Sunday, Jun 07, 2020 | Last Update : 12:43 PM IST

75th Day Of Lockdown

Maharashtra8296837390254 Tamil Nadu3017216395254 Delhi2633410315708 Gujarat19119130111190 Rajasthan100847359218 Uttar Pradesh97335648257 Madhya Pradesh89965878384 West Bengal73032912366 Karnataka5213197359 Bihar4598223329 Andhra Pradesh4460264073 Haryana3597120924 Telangana34961710123 Jammu and Kashmir3142104835 Odisha247814819 Punjab2415204347 Assam19894434 Kerala180876216 Uttarakhand115328610 Jharkhand7642975 Chhatisgarh6781892 Tripura6221730 Himachal Pradesh3691636 Chandigarh3022225 Goa126570 Manipur124110 Puducherry90330 Nagaland8000 Arunachal Pradesh3710 Meghalaya33131 Mizoram1710 Sikkim200

New hope for saving the Arctic

AP
Published : Apr 26, 2019, 3:01 pm IST
Updated : Apr 26, 2019, 3:01 pm IST

Trump administration revaluating its controversial offshore drilling plans after strong opposition from people and lawmakers alike.

Ice is broken up by the passing of the Finnish icebreaker MSV Nordica as it sails through the Beaufort Sea off the coast of Alaska. (Photo: AP)
 Ice is broken up by the passing of the Finnish icebreaker MSV Nordica as it sails through the Beaufort Sea off the coast of Alaska. (Photo: AP)

Washington: The Trump administration said Thursday it is revaluating its controversial plan to sharply expand offshore drilling as it responds to a court ruling that blocked oil and gas development off Alaska and parts of the Atlantic.

Governors and lawmakers from both Republican and Democratic states have strongly opposed the expanded drilling. And a federal judge last month ruled against President Donald Trump’s executive order to open the Arctic and parts of the Atlantic to broader oil and gas development, saying Trump had exceeded his authority.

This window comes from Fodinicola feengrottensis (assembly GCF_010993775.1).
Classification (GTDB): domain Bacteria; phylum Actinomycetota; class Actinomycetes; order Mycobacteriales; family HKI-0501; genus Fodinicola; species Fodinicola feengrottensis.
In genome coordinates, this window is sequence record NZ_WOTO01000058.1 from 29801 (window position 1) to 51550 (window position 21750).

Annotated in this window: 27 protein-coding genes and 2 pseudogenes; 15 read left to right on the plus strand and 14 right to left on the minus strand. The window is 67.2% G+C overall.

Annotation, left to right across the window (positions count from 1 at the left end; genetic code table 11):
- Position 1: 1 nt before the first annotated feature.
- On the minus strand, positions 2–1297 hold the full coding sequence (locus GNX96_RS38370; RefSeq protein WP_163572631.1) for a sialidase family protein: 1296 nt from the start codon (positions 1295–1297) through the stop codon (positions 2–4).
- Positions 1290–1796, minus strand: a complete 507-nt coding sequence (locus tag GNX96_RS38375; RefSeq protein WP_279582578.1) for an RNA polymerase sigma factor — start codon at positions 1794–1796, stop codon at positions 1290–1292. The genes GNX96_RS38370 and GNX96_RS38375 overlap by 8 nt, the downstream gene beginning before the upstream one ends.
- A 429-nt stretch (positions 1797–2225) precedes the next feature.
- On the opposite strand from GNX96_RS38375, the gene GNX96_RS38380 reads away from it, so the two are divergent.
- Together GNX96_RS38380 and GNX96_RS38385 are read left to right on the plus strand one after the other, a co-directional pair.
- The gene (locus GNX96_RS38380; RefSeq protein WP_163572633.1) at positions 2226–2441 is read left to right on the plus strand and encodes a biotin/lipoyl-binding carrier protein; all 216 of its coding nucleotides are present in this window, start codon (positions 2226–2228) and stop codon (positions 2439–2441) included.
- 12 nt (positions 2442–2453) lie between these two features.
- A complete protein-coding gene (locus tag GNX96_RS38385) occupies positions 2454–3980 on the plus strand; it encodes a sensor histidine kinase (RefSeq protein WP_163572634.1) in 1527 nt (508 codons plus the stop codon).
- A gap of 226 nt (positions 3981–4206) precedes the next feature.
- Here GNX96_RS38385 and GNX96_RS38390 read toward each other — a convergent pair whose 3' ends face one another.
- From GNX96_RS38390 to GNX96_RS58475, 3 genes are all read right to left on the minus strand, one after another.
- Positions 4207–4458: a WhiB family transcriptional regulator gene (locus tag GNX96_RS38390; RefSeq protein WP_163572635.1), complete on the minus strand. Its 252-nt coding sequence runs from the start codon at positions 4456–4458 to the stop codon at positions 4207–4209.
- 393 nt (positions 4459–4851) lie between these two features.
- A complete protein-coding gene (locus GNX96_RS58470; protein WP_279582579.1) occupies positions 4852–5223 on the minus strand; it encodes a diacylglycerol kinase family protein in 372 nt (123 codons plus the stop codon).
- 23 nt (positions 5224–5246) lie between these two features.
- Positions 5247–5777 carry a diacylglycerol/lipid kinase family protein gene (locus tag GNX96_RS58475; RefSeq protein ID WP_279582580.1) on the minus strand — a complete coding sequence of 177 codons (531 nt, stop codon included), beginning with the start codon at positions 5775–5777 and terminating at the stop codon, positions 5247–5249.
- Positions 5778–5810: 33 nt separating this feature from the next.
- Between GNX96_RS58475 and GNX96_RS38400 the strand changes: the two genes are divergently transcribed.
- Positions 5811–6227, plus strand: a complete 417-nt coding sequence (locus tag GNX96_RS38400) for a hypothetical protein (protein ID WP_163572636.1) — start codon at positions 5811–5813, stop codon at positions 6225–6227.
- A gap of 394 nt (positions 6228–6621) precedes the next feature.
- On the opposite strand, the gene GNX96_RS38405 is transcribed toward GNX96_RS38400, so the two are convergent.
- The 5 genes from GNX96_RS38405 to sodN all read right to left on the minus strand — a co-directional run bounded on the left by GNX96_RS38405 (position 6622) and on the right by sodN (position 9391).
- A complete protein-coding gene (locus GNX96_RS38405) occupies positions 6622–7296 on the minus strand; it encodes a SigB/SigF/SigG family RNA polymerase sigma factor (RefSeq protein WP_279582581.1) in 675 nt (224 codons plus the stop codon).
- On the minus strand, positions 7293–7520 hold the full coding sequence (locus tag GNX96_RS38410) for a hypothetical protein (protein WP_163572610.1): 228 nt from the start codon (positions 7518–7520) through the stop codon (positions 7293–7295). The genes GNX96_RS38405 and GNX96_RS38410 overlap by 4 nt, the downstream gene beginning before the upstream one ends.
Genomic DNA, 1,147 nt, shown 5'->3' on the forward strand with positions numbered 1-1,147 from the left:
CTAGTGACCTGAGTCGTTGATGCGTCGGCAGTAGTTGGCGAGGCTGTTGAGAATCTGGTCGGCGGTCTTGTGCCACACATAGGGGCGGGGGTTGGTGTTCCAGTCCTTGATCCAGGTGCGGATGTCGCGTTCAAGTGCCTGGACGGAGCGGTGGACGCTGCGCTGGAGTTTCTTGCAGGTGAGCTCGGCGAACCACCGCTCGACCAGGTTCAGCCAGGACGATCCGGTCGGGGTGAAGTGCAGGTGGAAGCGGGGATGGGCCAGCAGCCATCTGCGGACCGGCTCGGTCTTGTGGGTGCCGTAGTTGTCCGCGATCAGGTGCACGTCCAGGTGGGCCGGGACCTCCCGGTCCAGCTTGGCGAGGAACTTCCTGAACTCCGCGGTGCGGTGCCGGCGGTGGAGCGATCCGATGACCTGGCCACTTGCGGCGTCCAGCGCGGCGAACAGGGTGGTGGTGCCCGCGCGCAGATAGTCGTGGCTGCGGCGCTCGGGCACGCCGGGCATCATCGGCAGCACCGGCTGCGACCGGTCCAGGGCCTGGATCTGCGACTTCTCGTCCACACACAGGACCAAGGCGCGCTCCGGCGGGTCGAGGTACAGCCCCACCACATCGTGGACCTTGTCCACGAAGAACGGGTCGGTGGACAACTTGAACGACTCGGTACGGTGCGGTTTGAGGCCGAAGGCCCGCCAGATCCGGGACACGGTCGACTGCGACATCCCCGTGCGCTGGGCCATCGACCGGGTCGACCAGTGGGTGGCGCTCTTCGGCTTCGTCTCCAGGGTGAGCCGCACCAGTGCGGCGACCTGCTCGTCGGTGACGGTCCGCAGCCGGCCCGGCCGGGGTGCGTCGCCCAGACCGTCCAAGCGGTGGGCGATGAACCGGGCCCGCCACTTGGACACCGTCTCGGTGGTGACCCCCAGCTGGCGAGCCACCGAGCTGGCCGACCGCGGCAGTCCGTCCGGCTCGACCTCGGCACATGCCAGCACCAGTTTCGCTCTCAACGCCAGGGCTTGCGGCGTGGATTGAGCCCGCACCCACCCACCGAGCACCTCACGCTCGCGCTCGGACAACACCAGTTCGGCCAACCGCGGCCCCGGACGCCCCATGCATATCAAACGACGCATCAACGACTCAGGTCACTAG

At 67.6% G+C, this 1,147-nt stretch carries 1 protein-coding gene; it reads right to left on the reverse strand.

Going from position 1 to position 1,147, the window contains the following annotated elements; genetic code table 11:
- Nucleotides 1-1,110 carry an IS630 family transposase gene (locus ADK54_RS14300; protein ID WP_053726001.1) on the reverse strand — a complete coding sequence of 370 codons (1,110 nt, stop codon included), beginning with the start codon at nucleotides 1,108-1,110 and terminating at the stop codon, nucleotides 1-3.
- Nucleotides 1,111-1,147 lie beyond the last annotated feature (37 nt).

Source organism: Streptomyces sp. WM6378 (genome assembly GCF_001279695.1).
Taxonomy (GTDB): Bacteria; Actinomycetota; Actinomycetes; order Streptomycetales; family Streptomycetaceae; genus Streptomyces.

Interior Secretary David Bernhardt told The Wall Street Journal on Thursday that the legal challenges may be “discombobulating” to the administration’s overall drilling plans. Bernhardt says the administration may have to wait for the challenges to fully play out in court.

Interior spokeswoman Molly Block said that given the court setback, the agency “is evaluating all of its options.” The Interior Department’s Bureau of Ocean Energy Management “will carefully consider all public input received, including comments from governors of affected states, before making final decisions” on expanded drilling off the country’s coasts, Block added.

Environmental groups welcomed what they said amounted to a delay in the administration’s coastal drilling expansion plans. Collin O’Mara of the National Wildlife Federation said the administration “needs to go one step further and fully and permanently scrap its plan to open our coasts to unfettered offshore drilling.”

But Randall Luthi, head of the National Ocean Industries Association trade group, urged against a “hard stop” in administration planning on expanded offshore drilling. “What cannot be delayed is the importance of domestic production to meet the growing demand for affordable, reliable American energy,” he said.

The Trump administration announced a new five-year plan last year that would open up 90 per cent of US offshore reserves to development by private companies. Then-Interior Secretary Ryan Zinke said it would promote responsible energy development, boost jobs and pay for coastal conservation efforts.

The plan calls for expanded drilling in the Arctic and off the Atlantic coast and would open up waters off California for the first time in more than three decades. Drilling would be allowed from Florida to Maine in areas that have been blocked for decades.

Industry groups said the plan would encourage economic growth and create thousands of jobs, while environmental groups denounced the plan, saying it would cause severe harm to America’s oceans, coastal economies, public health and marine life.

The plan drew bipartisan criticism in Congress, as lawmakers in coastal states said oil drilling off the coast could put their economy, environment and marine life at risk. Governors from coastal states asked to be removed from the plan, but Interior officials said they were pressing forward even as they promised to take local concerns into consideration.

Tags: #savearctic, offshore drilling, public health, marine conservation, donald trump, petroleum industry, fossil fuels, coastal economies
Location: United States, District of Columbia, Washington
ADVERTISEMENT
ADVERTISEMENT